In my area, people well know they’re on a regular
flight-path for planes on their way to JFK.
Jets rumble past low enough to shatter windows
and nerves—on busy weekends and holidays
about every 90 seconds or so.
Here peace laps quietly,
over the sand and broken shell pebbles,
the soft ripples of the bay undulate the surface
But little furrows of quiet in the gripping light
never do make a wave.
The blue-black water looks hopelessly deep,
then almost breaks against my feet, slipping into
cool fresh mud that might one day turn to shale,
if buried deep and long enough.
Behind this thin strip of land the grass-rich
wetland glints back. A small bird
is poised on a reed, then darts for its fly.
A cormorant wades in the shallow water.
A deer with its timid stance looks on attentively
from a thick edge of trees, maybe wanting to drink,
and withdraws as it came, in silence.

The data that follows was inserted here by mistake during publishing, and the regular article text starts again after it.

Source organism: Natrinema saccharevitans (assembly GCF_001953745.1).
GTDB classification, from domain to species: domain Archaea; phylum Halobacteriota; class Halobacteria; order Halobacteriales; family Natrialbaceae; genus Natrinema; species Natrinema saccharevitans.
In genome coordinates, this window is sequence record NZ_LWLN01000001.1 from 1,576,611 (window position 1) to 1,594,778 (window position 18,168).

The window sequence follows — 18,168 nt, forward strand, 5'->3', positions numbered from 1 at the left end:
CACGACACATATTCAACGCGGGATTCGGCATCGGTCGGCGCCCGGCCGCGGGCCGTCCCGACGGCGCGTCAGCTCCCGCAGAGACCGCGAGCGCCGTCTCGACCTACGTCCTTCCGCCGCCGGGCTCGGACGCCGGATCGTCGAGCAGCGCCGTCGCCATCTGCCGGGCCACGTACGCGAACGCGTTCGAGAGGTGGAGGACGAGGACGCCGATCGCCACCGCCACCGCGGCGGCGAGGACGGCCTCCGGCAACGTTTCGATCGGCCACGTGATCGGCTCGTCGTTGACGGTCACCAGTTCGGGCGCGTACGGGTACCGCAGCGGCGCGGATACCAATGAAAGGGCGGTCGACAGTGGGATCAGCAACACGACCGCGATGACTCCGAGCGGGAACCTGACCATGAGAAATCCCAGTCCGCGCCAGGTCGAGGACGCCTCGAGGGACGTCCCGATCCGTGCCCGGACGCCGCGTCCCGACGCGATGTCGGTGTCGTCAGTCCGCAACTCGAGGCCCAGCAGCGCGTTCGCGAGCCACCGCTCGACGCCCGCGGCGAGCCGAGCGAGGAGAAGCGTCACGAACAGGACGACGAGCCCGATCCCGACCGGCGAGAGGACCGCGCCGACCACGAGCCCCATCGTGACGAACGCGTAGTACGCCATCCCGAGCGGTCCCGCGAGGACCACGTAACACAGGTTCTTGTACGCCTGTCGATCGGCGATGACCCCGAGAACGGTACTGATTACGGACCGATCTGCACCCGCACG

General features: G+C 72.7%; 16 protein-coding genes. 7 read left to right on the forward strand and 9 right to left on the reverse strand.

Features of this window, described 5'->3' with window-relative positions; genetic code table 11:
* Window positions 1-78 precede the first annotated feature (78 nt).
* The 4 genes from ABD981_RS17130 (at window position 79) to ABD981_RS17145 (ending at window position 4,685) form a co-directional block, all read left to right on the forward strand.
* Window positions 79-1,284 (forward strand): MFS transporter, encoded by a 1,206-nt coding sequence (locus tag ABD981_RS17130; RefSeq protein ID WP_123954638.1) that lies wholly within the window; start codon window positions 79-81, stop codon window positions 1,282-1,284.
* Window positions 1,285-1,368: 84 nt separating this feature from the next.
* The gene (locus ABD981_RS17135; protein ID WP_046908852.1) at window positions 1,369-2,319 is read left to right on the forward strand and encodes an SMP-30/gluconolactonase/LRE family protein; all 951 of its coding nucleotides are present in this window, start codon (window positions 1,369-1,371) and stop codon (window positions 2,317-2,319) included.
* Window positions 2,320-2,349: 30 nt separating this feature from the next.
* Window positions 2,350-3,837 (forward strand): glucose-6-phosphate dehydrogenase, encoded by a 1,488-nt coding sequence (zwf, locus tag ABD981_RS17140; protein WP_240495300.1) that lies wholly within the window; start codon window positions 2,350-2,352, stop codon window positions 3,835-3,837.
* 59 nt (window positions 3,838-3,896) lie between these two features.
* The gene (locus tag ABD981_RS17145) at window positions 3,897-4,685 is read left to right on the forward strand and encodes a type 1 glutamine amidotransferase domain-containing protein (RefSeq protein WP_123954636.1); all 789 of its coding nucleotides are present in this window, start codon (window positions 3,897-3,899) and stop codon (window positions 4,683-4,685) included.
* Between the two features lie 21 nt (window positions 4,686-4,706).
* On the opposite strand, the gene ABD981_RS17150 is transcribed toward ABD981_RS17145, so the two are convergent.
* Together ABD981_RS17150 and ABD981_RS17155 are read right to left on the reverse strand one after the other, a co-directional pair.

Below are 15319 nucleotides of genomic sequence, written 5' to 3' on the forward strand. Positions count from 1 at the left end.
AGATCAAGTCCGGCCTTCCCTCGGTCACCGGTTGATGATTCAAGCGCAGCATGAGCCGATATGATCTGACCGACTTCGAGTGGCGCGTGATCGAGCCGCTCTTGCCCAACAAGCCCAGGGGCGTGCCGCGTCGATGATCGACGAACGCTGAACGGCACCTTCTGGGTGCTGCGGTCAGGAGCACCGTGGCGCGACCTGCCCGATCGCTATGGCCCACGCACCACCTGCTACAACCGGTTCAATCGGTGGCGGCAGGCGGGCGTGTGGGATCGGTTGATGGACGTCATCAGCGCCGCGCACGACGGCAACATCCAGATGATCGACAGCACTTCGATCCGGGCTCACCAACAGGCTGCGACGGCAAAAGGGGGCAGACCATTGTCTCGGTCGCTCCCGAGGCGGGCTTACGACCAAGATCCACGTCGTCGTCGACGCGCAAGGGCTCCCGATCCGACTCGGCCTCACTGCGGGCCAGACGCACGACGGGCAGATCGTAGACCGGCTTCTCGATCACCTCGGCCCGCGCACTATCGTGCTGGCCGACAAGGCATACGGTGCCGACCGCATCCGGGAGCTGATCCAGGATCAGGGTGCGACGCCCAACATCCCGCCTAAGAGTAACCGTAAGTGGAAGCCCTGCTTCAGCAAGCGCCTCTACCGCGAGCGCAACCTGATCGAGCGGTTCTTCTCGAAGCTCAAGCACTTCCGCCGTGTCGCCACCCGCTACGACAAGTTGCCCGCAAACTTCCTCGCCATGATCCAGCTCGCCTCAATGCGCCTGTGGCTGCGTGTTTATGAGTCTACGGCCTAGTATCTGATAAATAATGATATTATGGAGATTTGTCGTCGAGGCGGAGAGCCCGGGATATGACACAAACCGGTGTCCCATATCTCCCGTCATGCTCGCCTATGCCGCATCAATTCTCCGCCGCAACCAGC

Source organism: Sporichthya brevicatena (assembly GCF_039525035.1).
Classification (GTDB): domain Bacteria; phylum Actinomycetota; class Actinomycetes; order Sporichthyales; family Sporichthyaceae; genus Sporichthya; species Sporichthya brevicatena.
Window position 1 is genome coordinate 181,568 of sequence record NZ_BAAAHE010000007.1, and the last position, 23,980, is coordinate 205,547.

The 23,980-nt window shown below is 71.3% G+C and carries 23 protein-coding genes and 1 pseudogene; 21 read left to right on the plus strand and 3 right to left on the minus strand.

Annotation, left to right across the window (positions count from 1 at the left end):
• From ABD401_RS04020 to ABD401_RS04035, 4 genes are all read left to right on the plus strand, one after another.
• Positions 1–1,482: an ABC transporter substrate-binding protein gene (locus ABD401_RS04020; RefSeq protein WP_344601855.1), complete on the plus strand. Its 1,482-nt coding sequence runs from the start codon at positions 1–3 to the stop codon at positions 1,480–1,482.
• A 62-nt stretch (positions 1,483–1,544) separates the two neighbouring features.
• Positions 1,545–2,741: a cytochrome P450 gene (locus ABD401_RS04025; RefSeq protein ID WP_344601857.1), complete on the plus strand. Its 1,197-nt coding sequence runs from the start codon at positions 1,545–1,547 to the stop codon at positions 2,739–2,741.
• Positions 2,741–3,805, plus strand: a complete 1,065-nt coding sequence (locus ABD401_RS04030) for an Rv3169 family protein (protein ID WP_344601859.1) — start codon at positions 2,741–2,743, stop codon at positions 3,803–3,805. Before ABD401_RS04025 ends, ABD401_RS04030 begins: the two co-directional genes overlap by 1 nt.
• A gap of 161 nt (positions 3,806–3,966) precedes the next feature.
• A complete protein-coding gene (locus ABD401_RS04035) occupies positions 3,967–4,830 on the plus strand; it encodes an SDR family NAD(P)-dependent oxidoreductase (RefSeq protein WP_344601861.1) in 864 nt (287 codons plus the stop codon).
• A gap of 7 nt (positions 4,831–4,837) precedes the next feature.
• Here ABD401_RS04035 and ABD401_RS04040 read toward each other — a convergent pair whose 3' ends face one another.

The shadow it left behind vanishes just the same.
Years ago I came across a Woodland period tool making site
in a tick infested area—fine grain quartz chips dotted
a weathered hillside, still sharp as the day they were made.
The discards from tiny arrowheads for going after birds and fish,
made when Indians moved to their summer camp by the shore.
The state historic preservation office advised to keep
the find quiet, lest vandals or treasure hunters destroy it,
I told the park superintendent and left it at that.
It seems crazy, but my secret remains after all these years.
All day morning-glory-blossoms continue to open.
Peaceful undercurrents slide between the ridges
of thought, graceful in or out.
I stroll and muse, my spirit runs in and out of the ripples,
the rich interplay renewing life reflecting sunlight.
I came here courting silence, which is how it should be.
Garden City Park